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It has been a week of self-reflection. Am I too old for this? What if I get injured?  What else am I going to do?  Is this the right place for me?  If I am so fortunate to earn a black belt, then what will I do?

This week, I asked a brown belt, whom is close to earning his black belt, did you ever see yourself as a brown belt before becoming a brown belt? Could you see yourself as a black belt? He laughed when I asked the question then he answered, ” No, it’s a day by day event.”   Like him,  I can’t see myself beyond the next class.

I had a blue belt moment, I learned a technique incorrectly on the A Mas Apon. My choke hand was wrong. I tried it during a sparring session but it wasn’t working because of my hand position.  I gave it up because it looked like I was hurting my opponent. Anyways, the above brown belt was my fundamentals techniques partner that showed me the correct way.  This made me think what an advantage it is to take private lessons. I would like to try a private class but I don’t have the money and I am not sure what I would work on at this time.

This week, I learned that it will take two years to advance to purple.  Basically, I will get a stripe every belt ceremony if I put in the hours of course. That is okay since I am in no hurry. However,  I am a bit upset with myself.   I am going to write an article on mental alertness since I should have asked these questions on day one.

This week, I learned a cool new throw called Soto Makikomi.  Note, the way I learned the throw and the execution is slightly different from the way a judo practitioner would do it.  I would love to use that in the near future, but I am having trouble with the unbalancing of the opponent. I need to work on it. In that same class, I was thrown a lot.  The trick is to not tense up and to not give any resistance. A throw is a good way to gain the top position. A take down will also give you top position and that is where I want to be in fight. When I wrestled in high school, I remember the coach always telling us that the person who executes the take down first usually wins the match.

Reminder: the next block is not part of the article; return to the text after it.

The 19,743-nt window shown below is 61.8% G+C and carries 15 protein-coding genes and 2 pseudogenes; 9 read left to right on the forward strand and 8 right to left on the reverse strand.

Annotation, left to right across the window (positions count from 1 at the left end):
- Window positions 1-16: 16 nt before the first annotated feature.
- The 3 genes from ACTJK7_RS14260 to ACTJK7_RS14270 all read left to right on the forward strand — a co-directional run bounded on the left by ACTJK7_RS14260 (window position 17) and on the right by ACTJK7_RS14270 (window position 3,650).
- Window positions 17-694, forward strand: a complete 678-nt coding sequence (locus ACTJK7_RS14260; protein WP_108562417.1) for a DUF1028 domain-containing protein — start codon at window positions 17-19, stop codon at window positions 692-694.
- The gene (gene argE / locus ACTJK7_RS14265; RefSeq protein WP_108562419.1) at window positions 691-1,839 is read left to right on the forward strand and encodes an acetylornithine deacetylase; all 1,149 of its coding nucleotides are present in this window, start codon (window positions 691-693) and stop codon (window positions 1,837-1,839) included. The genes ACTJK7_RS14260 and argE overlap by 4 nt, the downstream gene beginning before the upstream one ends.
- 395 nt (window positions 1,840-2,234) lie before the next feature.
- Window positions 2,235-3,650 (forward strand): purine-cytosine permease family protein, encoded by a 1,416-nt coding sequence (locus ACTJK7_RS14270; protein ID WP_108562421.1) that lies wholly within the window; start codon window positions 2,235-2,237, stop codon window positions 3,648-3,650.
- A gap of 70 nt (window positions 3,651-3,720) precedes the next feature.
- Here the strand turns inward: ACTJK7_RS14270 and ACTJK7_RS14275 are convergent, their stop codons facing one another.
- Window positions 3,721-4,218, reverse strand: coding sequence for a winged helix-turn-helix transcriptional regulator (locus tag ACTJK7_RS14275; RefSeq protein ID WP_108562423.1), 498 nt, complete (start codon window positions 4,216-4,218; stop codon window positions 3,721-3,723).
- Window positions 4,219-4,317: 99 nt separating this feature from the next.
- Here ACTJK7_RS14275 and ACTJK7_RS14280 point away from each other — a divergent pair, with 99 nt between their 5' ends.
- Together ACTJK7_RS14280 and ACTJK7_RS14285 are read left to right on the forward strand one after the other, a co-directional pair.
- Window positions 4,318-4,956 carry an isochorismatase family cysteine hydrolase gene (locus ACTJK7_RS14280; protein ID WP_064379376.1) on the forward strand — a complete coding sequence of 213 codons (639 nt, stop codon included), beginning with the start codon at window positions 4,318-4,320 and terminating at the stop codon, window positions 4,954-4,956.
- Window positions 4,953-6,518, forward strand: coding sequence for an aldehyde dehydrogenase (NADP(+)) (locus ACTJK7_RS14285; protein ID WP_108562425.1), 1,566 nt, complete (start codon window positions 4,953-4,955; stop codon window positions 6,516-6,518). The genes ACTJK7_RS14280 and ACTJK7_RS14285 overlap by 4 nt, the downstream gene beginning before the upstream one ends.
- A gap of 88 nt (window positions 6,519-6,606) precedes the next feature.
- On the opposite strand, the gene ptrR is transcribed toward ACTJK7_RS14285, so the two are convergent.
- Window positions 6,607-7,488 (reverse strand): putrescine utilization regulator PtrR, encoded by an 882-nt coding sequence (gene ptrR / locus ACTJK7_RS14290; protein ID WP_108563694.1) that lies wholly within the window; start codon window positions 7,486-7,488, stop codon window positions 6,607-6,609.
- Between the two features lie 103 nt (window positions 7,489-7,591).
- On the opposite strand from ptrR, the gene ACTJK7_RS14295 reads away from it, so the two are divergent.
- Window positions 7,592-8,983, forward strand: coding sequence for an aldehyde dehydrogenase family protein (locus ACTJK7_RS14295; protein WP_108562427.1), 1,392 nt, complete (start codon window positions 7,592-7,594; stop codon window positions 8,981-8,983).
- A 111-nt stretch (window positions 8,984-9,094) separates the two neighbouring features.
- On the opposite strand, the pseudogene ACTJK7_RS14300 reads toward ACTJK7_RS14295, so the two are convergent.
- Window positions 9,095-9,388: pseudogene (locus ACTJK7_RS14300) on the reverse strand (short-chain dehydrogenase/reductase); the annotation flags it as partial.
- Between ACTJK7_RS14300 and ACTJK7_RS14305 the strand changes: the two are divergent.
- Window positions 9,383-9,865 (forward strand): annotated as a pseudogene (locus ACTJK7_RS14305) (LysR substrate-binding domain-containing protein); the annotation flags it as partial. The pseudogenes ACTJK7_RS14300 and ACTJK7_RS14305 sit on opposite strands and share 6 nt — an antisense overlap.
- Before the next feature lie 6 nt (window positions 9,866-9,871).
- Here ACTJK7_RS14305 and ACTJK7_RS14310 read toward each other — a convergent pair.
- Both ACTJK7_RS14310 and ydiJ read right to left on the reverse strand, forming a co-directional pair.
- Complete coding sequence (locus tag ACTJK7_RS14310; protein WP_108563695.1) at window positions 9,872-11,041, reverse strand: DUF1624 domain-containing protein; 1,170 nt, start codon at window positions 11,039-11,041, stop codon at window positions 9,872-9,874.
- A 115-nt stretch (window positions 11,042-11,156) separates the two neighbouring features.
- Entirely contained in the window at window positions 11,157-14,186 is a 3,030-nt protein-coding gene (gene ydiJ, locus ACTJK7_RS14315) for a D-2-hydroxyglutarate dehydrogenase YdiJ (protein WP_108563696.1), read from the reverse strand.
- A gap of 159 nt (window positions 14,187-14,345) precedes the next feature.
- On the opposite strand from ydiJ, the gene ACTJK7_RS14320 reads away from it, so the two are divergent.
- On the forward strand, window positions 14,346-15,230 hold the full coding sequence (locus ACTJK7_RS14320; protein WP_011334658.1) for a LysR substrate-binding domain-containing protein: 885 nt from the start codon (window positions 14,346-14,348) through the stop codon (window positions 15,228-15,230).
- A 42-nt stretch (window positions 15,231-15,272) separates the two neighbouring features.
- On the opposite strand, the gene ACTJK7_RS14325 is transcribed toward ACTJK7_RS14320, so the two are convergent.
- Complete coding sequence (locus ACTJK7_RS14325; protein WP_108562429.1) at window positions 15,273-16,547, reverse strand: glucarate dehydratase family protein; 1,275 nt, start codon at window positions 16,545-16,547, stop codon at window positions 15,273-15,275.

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Back in the late eighties, I was a high school wrestler.   I loved watching the unlimited weight class matches.  It was like an American sumo match.  Today, there isn’t an unlimited class anymore.  It has been banned.  I believe the heaviest weight class is around 240 lbs maximum.

Every match that I ever saw, the first wrestler to be taken down lost.   Most of these obese kids couldn’t do a single sit up, not one.  So, when the obese wrestler is on their back and with a 200 lb opponent on top of them, it was just a matter of time before they lost.

Heavy weights ran out of energy really quick.  Wrestling is exhausting.   After three minutes, these guys would just lay there waiting to be pinned.   This works well with Jiu Jitsu because the longer you wait, the faster they will use up their energy, and the quicker you will win.  So if you avoid getting knocked out in the first three minutes, these guys will spend most of their energy.

The grossly obese struggle with balance.  Hence, they are easy to take down if you can unbalance them.  Stay away from the double leg take down because if it’s not done correctly, you could get trapped underneath.   Also, the obese wrestler could fall on top of you and that’s when you could get hurt. So, it is important to be on top.  It is crucible.  We jiu jitsu players can win from the bottom, but that is the back up plan.

In conclusion, avoid being the guy on the bottom when dealing with a grossly obese opponent.   When the obese guy is on top, it is a bad situation.  Go for a quick take down.  I recommend osto gari, or a cinturada with a foot hook.  Stay away from double leg take down.   Ride them till exhaustion.  Three minutes later, escape, a choke,or a hand cuffing, you decide.